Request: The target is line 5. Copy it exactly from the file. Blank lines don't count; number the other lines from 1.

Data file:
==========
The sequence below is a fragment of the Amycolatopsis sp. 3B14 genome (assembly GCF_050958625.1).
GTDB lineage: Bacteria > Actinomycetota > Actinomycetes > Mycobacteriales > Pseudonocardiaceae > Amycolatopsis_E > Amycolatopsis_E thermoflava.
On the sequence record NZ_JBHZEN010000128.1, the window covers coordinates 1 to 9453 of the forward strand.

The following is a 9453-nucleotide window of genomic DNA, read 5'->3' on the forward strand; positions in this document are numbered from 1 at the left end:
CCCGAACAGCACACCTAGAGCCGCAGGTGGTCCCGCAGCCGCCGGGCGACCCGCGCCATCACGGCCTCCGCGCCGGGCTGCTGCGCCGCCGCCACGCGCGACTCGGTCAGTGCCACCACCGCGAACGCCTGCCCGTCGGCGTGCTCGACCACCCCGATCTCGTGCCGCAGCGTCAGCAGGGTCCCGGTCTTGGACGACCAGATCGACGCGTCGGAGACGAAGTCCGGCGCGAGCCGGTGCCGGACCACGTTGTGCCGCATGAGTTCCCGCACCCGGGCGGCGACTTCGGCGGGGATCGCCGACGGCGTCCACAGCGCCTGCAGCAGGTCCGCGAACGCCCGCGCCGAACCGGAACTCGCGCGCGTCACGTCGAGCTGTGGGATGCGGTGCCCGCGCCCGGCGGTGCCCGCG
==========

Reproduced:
CCCGAACAGCACACCTAGAGCCGCAGGTGGTCCCGCAGCCGCCGGGCGACCCGCGCCATCACGGCCTCCGCGCCGGGCTGCTGCGCCGCCGCCACGCGCGACTCGGTCAGTGCCACCACCGCGAACGCCTGCCCGTCGGCGTGCTCGACCACCCCGATCTCGTGCCGCAGCGTCAGCAGGGTCCCGGTCTTGGACGACCAGATCGACGCGTCGGAGACGAAGTCCGGCGCGAGCCGGTGCCGGACCACGTTGTGCCGCATGAGTTCCCGCACCCGGGCGGCGACTTCGGCGGGGATCGCCGACGGCGTCCACAGCGCCTGCAGCAGGTCCGCGAACGCCCGCGCCGAACCGGAACTCGCGCGCGTCACGTCGAGCTGTGGGATGCGGTGCCCGCGCCCGGCGGTGCCCGCG